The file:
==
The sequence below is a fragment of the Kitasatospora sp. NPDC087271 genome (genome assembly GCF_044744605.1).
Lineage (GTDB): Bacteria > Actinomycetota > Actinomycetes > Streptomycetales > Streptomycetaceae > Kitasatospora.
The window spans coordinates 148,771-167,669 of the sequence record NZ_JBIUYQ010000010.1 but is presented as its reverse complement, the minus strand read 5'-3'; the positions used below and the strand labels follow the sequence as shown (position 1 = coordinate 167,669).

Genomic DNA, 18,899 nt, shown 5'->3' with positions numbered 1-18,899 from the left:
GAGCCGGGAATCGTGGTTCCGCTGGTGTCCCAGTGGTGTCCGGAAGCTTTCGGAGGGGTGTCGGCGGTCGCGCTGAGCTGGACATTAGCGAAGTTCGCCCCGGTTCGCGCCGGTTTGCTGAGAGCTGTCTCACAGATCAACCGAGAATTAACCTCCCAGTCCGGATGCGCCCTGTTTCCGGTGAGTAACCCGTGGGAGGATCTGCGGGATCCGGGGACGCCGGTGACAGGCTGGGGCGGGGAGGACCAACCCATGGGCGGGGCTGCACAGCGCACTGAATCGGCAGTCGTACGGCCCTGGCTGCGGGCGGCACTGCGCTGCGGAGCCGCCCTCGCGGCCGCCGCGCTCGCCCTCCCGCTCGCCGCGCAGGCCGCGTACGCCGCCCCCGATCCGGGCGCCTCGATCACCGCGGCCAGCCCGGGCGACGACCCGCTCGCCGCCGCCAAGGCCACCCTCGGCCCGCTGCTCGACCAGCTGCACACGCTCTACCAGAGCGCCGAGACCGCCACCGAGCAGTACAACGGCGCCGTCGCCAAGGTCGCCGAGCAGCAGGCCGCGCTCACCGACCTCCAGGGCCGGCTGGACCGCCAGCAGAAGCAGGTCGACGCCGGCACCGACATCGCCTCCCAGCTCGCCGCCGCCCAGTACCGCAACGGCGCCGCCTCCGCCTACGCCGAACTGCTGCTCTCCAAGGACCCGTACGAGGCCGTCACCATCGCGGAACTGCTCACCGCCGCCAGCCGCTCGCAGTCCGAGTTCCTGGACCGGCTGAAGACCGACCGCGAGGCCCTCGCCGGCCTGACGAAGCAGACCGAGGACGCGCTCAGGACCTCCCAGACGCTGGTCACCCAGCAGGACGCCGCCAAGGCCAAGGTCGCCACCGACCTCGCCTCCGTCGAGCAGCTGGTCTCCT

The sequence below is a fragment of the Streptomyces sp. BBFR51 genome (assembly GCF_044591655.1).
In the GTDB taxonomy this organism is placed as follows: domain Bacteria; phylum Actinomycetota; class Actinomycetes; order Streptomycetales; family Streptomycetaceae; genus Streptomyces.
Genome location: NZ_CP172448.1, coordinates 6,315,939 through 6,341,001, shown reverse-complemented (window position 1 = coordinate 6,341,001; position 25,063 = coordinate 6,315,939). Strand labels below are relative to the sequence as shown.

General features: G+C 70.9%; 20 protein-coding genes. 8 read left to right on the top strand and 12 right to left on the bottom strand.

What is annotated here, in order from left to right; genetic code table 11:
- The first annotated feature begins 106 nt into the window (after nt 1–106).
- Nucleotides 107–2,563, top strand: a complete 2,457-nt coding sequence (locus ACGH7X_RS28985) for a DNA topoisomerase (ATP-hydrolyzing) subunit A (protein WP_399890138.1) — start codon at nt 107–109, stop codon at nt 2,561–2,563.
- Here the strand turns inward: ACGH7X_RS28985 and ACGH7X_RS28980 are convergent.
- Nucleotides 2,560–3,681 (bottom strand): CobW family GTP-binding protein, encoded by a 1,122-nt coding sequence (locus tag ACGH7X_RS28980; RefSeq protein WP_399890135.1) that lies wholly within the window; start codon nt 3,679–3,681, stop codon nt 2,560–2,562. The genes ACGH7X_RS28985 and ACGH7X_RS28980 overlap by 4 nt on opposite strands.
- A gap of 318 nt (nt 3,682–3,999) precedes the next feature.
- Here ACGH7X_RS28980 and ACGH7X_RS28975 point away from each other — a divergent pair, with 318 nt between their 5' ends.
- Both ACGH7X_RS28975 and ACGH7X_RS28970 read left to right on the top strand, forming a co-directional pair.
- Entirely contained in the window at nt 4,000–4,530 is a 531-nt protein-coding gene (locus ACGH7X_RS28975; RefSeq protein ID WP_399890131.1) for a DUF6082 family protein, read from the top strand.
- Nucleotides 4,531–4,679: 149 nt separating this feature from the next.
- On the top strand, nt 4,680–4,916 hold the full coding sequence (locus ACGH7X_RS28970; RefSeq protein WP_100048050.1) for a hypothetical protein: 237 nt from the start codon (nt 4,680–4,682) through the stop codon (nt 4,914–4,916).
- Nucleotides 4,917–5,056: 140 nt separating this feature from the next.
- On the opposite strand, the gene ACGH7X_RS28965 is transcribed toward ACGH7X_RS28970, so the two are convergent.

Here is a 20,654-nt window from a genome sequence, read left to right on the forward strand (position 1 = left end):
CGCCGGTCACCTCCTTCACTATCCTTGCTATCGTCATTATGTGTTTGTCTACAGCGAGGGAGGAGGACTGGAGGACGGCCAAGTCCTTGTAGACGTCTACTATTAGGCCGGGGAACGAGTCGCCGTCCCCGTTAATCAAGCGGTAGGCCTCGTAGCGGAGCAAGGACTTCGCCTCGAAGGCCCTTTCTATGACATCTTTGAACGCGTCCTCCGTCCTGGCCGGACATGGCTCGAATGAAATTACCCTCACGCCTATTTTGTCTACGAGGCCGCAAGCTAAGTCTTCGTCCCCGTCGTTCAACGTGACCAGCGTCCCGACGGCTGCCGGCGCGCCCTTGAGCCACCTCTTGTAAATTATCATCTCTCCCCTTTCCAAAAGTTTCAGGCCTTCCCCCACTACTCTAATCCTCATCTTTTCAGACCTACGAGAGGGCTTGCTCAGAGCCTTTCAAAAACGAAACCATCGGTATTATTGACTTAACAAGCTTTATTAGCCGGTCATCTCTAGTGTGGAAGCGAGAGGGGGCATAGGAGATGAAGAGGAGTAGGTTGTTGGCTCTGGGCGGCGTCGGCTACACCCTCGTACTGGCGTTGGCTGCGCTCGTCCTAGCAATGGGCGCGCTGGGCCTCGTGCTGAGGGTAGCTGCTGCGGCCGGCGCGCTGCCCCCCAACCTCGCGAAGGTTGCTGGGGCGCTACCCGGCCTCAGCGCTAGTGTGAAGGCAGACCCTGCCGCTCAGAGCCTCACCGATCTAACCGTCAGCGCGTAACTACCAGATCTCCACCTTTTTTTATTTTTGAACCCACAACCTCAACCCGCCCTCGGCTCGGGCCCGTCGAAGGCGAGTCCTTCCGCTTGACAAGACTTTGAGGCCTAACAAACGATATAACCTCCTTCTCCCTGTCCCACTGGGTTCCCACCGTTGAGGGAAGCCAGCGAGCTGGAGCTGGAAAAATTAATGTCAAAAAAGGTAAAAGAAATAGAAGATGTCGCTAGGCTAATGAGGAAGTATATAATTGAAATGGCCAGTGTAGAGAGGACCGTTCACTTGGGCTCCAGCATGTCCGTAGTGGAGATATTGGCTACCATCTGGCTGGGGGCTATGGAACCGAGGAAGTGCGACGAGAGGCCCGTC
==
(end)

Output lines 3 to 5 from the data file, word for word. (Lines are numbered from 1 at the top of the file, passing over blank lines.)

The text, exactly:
The window spans coordinates 148,771-167,669 of the sequence record NZ_JBIUYQ010000010.1 but is presented as its reverse complement, the minus strand read 5'-3'; the positions used below and the strand labels follow the sequence as shown (position 1 = coordinate 167,669).

Genomic DNA, 18,899 nt, shown 5'->3' with positions numbered 1-18,899 from the left:
GAGCCGGGAATCGTGGTTCCGCTGGTGTCCCAGTGGTGTCCGGAAGCTTTCGGAGGGGTGTCGGCGGTCGCGCTGAGCTGGACATTAGCGAAGTTCGCCCCGGTTCGCGCCGGTTTGCTGAGAGCTGTCTCACAGATCAACCGAGAATTAACCTCCCAGTCCGGATGCGCCCTGTTTCCGGTGAGTAACCCGTGGGAGGATCTGCGGGATCCGGGGACGCCGGTGACAGGCTGGGGCGGGGAGGACCAACCCATGGGCGGGGCTGCACAGCGCACTGAATCGGCAGTCGTACGGCCCTGGCTGCGGGCGGCACTGCGCTGCGGAGCCGCCCTCGCGGCCGCCGCGCTCGCCCTCCCGCTCGCCGCGCAGGCCGCGTACGCCGCCCCCGATCCGGGCGCCTCGATCACCGCGGCCAGCCCGGGCGACGACCCGCTCGCCGCCGCCAAGGCCACCCTCGGCCCGCTGCTCGACCAGCTGCACACGCTCTACCAGAGCGCCGAGACCGCCACCGAGCAGTACAACGGCGCCGTCGCCAAGGTCGCCGAGCAGCAGGCCGCGCTCACCGACCTCCAGGGCCGGCTGGACCGCCAGCAGAAGCAGGTCGACGCCGGCACCGACATCGCCTCCCAGCTCGCCGCCGCCCAGTACCGCAACGGCGCCGCCTCCGCCTACGCCGAACTGCTGCTCTCCAAGGACCCGTACGAGGCCGTCACCATCGCGGAACTGCTCACCGCCGCCAGCCGCTCGCAGTCCGAGTTCCTGGACCGGCTGAAGACCGACCGCGAGGCCCTCGCCGGCCTGACGAAGCAGACCGAGGACGCGCTCAGGACCTCCCAGACGCTGGTCACCCAGCAGGACGCCGCCAAGGCCAAGGTCGCCACCGACCTCGCCTCCGTCGAGCAGCTGGTCTCCT